God’s People are a Treasure (Deuteronomy 13-14)

Scripture reading – Deuteronomy 13-14

Deuteronomy 13 – The Intolerance, and Punishment of Idolatry

Deuteronomy 12 concluded with Moses cautioning the people, “32What thing soever I command you, observe to do it: thou shalt not add thereto, nor diminish from it” (12:32). That admonition brings to mind a similar warning to believers that is found in the closing words of the New Testament: “18For I testify unto every man that heareth the words of the prophecy of this book, If any man shall add unto these things, God shall add unto him the plagues that are written in this book: 19And if any man shall take away from the words of the book of this prophecy, God shall take away his part out of the book of life…” (Revelation 22:18–19). Today, believers tolerate all manner of versions, and perversions of the Scriptures; however, such was not to be the case for Israel, and should not be the case for us.

Concerning the laws of idolatry, if a man deemed himself a prophet, and even performed signs and wonders, he was to be rejected, if his prophecy departed from the revelations of the LORD (13:1-2). If he should say, “Let us go after other gods, which thou hast not known, and let us serve them” (13:2), he was to “be put to death” (13:4-5).

Not even the bonds of love, and familial ties were to obstruct the judgment of the LORD concerning the worship of idols (13:6-7). Should a loved one entice a man, and say, “Let us go and serve other gods” (13:6), that man was guilty of a capital offense, and his sin must not be concealed (13:7-8). Understanding the grievous sin of idolatry, and its judgment, the witness of the offense was to be the first to cast a stone (13:9). The congregation would then “stone him with stones, that he die” (13:10), and thereby sharing in his condemnation.

Should a city be turned to idolatry, the inhabitants of the city were to be killed, their flocks and herds destroyed, and the spoils of the city burned with fire (13:12-16). If all was destroyed, Moses promised the “Lord may turn from the fierceness of his anger, and shew thee mercy, and have compassion upon thee, and multiply thee, as he hath sworn unto thy fathers” (13:17).

Deuteronomy 14 – A Chosen People for the LORD

Moses begins Deuteronomy 14 with a wonderful declaration concerning Israel:

1Ye are the children of the Lord your God…an holy people [sanctified, set apart] unto the Lord thy God, and the Lord hath chosen thee to be a peculiar people [His treasure] unto himself, above all the nations that are upon the earth” (14:1a, 2).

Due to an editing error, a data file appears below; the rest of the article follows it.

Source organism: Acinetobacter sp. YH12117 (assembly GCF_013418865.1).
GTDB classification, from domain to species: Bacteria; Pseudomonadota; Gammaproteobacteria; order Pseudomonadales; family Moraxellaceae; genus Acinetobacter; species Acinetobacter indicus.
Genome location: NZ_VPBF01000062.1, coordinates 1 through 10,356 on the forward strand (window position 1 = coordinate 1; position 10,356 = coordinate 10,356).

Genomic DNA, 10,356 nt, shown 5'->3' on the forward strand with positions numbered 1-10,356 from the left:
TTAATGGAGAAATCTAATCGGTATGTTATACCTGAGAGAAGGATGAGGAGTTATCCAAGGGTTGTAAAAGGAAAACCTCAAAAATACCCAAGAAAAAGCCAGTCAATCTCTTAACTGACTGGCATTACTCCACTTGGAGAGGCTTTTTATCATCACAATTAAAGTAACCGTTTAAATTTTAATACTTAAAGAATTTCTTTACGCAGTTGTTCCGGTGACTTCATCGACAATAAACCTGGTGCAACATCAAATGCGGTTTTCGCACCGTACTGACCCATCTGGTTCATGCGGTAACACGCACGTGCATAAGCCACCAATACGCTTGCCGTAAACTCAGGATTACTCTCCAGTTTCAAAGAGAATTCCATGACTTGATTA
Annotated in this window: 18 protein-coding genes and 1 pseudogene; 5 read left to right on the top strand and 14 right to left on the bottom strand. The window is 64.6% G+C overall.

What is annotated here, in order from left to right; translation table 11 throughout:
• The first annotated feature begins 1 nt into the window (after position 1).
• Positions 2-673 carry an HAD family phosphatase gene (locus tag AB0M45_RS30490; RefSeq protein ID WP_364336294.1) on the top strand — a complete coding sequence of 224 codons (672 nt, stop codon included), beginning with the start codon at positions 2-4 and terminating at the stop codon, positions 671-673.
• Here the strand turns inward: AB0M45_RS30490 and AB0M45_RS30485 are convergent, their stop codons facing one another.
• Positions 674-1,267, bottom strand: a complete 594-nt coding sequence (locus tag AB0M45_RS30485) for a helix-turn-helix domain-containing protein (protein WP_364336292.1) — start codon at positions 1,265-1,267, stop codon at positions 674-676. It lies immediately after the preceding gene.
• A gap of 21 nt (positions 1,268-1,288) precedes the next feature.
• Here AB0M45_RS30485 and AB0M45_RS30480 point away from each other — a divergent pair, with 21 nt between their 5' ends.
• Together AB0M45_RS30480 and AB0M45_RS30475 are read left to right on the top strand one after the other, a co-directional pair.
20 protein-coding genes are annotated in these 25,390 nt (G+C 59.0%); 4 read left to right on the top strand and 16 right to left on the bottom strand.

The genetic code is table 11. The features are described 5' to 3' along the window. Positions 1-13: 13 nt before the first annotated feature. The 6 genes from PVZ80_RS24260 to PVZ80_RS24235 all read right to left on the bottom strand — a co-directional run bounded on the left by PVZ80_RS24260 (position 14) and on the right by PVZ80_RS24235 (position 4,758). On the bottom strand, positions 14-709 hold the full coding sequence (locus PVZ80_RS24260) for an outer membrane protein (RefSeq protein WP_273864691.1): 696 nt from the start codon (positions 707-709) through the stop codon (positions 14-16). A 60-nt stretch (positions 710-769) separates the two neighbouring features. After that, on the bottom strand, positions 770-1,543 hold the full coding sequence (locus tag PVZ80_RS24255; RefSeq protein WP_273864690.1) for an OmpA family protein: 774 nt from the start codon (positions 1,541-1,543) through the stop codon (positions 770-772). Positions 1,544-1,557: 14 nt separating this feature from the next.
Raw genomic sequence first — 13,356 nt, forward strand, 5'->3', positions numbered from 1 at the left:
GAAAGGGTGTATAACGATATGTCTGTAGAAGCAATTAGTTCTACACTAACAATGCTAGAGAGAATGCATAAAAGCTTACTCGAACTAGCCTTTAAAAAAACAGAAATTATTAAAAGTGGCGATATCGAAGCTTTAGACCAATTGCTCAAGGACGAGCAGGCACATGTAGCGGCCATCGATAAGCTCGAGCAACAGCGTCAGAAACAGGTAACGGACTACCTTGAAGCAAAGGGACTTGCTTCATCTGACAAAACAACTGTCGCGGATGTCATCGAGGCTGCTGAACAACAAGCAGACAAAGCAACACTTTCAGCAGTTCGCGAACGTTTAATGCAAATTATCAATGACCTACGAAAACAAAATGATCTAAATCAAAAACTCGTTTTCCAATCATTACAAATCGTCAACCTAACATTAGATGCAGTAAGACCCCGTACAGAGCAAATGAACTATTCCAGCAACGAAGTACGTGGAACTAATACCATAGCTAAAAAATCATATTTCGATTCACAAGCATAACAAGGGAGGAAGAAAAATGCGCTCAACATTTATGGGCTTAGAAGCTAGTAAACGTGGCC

That affirmation is likened to two others we read in the New Testament concerning all believers. Paul penned concerning the saints: Christ “gave himself for us, that he might redeem us from all iniquity, and purify unto himself a peculiar people [His own possession], zealous of good works” (Titus 2:14). Peter exhorted believers, “ye are a chosen generation, a royal priesthood, an holy nation, a peculiar people; that ye should shew forth the praises of him who hath called you out of darkness into his marvellous light” (1 Peter 2:9).

What was the application of Israel’s unique relationship with the LORD?

“Ye shall not cut yourselves, not make any baldness between your eyes for the dead” (14:1b). You may be thinking, what a strange statement! Let me explain.

The heathen people were known to cut their flesh, and shave their heads as outward signs of mourning at funerals. Israel, however, was forbidden to do the same. The heathen mutilated their bodies as a sign of grief, but the people who were chosen by the God of heaven were not to mourn as those without hope! Paul exhorted believers concerning the same hope, writing to believers in Thessalonica: “13But I would not have you to be ignorant, brethren, concerning them which are asleep, that ye sorrow not, even as others which have no hope. 14For if we believe that Jesus died and rose again, even so them also which sleep in Jesus will God bring with him. (1 Thessalonians 4:13–14).

Clean and unclean meats is the subject of Deuteronomy 14:3-21, and one we have studied in depth in earlier devotionals (Leviticus 11). The differences between clean beasts, and unclean beasts (14:3-8), clean and unclean fish (14:9-10), clean and unclean birds (14:11-19), are all addressed once again. The people are also reminded that they are not to eat diseased animals (14:21a), nor cook or boil a “kid” (a baby goat), in its mother’s milk (such would be cruel to the sensitivity of nature, 14:21b).

The geographical locations of some tribes in Canaan would put them at great distances from the Tabernacle (14:22-24), and making it impossible to tithe of the first fruits of the harvest, and the first born (“firstlings of thy herds”). The matter was resolved, by permitting the people to “turn it [the tithe and the firstlings] into money.” Then taking the money, and going to the Tabernacle, a man could purchase whatever, he desired in the meat, meal, and wine as his tithe to the LORD (14:26). Though the distance would prevent the practice of tithing as it had been observed in the wilderness, the people were warned to honor the LORD with their tithe, and not forsake the Levite (14:27).

Every three years, one’s tithe would not be taken to the Tabernacle (14:28-29), but would instead be laid “up within thy gates” (14:28), and used in one’s town and village to feed the Levite, the alien, the orphan, and the widow (14:29). For their faithfulness with the tithes, the LORD promised to bless the labor of his people.

Copyright 2021 – Travis D. Smith